smoke and seed germination

James Frelichowski
Fri, 07 Jul 2006 13:19:27 PDT
A Special Thanks to PBSers:
  I don't know who originally brought up the subject and research on smoke and seed germination but it became an important treatment in my work here with cotton seed.    My limited memory recalls know Lee Poulsen and Don Mahoney contributing to this topic and I thank them and all members who discussed this topic and brought it to my attention.
  James Frelichowski
  btw does anyone know if there is a red Zephyranthes that grows in Texas (Brazos county in College Station)?  I see them popping up after our significant rainfall here.

Don Mahoney <> wrote:
  Several fire ecologists at California State University at Los Angelos have been working extensively on identifying the chemicals in smoke that promote germination. In a research paper in the journal ecology (Ecology 79(7)1998 pp 2330-2336.), they found nitrogen dioxide as the main component of smoke which was involved in germination. Nitrates and nitrites had no effect. The chaparral species (annuals and shrubs) that they tested had complicated requirements. Some germinated with smoke alone, some required smoke plus stratification, and a few required abraison of the seed coat also. They were able to exactly duplicate results of smoke by substituting nitrogen dioxide in their trials. At the botanical garden here we use Kirstenbosch smoke papers for much of the South African seed we germinate and find them important for the germination of ericas, proteas and the grass-like members of the Restinonaceae. Restios for us will not germinate without smoke and protea germination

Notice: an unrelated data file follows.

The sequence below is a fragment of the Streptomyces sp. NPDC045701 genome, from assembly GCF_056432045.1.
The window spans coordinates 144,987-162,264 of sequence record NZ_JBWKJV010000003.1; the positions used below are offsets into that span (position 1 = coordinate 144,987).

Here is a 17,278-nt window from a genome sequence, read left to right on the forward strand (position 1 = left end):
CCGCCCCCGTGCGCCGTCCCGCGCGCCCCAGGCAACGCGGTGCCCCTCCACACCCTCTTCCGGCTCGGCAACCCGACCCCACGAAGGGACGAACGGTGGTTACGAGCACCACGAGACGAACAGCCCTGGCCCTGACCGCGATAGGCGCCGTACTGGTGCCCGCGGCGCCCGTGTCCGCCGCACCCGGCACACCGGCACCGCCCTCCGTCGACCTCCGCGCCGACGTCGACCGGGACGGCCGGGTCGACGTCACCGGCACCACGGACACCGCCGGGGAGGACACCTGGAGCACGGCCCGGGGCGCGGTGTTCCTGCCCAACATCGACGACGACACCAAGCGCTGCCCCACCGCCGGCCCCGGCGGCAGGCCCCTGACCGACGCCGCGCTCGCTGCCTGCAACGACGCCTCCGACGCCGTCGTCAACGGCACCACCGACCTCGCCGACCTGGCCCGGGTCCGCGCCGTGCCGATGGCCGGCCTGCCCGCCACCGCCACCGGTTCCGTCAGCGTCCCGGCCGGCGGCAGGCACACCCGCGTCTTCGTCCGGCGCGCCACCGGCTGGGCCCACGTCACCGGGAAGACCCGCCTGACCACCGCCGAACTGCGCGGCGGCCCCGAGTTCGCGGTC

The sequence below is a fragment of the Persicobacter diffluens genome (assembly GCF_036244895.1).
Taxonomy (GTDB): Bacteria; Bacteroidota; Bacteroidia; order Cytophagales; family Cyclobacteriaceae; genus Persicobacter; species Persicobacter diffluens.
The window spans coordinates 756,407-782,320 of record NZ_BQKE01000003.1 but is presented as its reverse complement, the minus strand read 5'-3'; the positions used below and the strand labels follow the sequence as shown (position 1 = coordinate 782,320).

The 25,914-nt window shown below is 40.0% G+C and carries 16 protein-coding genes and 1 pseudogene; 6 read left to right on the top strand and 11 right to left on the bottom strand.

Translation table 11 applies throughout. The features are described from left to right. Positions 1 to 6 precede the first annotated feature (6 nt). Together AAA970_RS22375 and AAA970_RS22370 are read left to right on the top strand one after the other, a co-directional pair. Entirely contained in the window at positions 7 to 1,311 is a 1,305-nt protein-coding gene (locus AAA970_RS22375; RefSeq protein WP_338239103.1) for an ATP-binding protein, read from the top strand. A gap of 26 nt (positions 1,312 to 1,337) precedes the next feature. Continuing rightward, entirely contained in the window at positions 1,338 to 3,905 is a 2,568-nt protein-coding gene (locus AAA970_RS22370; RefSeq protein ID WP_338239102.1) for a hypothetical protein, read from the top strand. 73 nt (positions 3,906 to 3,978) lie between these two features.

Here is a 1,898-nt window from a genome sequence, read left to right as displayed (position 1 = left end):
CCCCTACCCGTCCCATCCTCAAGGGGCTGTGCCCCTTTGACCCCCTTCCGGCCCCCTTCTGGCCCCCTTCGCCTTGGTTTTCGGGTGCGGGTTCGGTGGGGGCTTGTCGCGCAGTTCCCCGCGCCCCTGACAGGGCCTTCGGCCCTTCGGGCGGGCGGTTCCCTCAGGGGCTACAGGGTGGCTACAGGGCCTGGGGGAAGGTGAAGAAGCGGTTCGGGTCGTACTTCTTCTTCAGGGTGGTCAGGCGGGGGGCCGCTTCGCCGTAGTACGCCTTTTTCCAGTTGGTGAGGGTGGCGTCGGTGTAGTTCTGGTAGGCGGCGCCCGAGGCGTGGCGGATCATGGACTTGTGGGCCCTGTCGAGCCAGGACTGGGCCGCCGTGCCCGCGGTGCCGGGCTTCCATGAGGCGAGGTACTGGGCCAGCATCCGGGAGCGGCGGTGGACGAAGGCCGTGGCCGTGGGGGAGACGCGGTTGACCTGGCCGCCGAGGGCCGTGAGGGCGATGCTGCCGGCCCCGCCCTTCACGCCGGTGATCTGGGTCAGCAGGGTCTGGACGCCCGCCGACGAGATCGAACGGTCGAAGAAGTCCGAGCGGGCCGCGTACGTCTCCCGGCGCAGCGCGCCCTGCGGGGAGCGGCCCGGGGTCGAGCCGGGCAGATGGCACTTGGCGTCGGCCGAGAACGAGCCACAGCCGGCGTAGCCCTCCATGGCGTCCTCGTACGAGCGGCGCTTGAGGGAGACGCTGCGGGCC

is greatly inhanced. Bulbs on the other hand are a little more forgiving and we have had reasonable germination, especially of our own freshly collected bulb seed, without smoke . We still use smoke on stored bulb seed just in case it really does help. I've never had enough seed to do a true controlled test on bulb seed. Don Mahoney, San Francisco Botanical Garden
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